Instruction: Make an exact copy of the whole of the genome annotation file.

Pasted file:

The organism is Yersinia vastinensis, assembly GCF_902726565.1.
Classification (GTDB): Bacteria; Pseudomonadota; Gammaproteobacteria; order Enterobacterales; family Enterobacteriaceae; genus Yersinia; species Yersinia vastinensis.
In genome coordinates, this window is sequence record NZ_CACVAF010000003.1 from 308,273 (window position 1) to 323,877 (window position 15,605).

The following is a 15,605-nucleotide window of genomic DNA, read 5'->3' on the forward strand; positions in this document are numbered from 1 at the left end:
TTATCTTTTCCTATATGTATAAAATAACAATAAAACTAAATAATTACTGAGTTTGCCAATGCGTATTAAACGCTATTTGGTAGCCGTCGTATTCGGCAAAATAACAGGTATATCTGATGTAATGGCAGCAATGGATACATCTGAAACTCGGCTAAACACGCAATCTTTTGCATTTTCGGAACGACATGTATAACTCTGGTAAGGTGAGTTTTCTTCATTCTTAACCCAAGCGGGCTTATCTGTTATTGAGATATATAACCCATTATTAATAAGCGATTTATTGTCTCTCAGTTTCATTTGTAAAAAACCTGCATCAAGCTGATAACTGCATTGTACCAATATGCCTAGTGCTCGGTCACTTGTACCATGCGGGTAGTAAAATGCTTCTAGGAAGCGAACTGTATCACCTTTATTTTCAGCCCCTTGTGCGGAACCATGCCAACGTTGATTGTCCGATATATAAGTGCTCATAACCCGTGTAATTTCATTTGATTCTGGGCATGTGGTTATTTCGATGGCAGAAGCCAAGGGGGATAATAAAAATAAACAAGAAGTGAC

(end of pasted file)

The organism is Yersinia vastinensis, assembly GCF_902726565.1.
Classification (GTDB): Bacteria; Pseudomonadota; Gammaproteobacteria; order Enterobacterales; family Enterobacteriaceae; genus Yersinia; species Yersinia vastinensis.
In genome coordinates, this window is sequence record NZ_CACVAF010000003.1 from 308,273 (window position 1) to 323,877 (window position 15,605).

The following is a 15,605-nucleotide window of genomic DNA, read 5'->3' on the forward strand; positions in this document are numbered from 1 at the left end:
TTATCTTTTCCTATATGTATAAAATAACAATAAAACTAAATAATTACTGAGTTTGCCAATGCGTATTAAACGCTATTTGGTAGCCGTCGTATTCGGCAAAATAACAGGTATATCTGATGTAATGGCAGCAATGGATACATCTGAAACTCGGCTAAACACGCAATCTTTTGCATTTTCGGAACGACATGTATAACTCTGGTAAGGTGAGTTTTCTTCATTCTTAACCCAAGCGGGCTTATCTGTTATTGAGATATATAACCCATTATTAATAAGCGATTTATTGTCTCTCAGTTTCATTTGTAAAAAACCTGCATCAAGCTGATAACTGCATTGTACCAATATGCCTAGTGCTCGGTCACTTGTACCATGCGGGTAGTAAAATGCTTCTAGGAAGCGAACTGTATCACCTTTATTTTCAGCCCCTTGTGCGGAACCATGCCAACGTTGATTGTCCGATATATAAGTGCTCATAACCCGTGTAATTTCATTTGATTCTGGGCATGTGGTTATTTCGATGGCAGAAGCCAAGGGGGATAATAAAAATAAACAAGAAGTGAC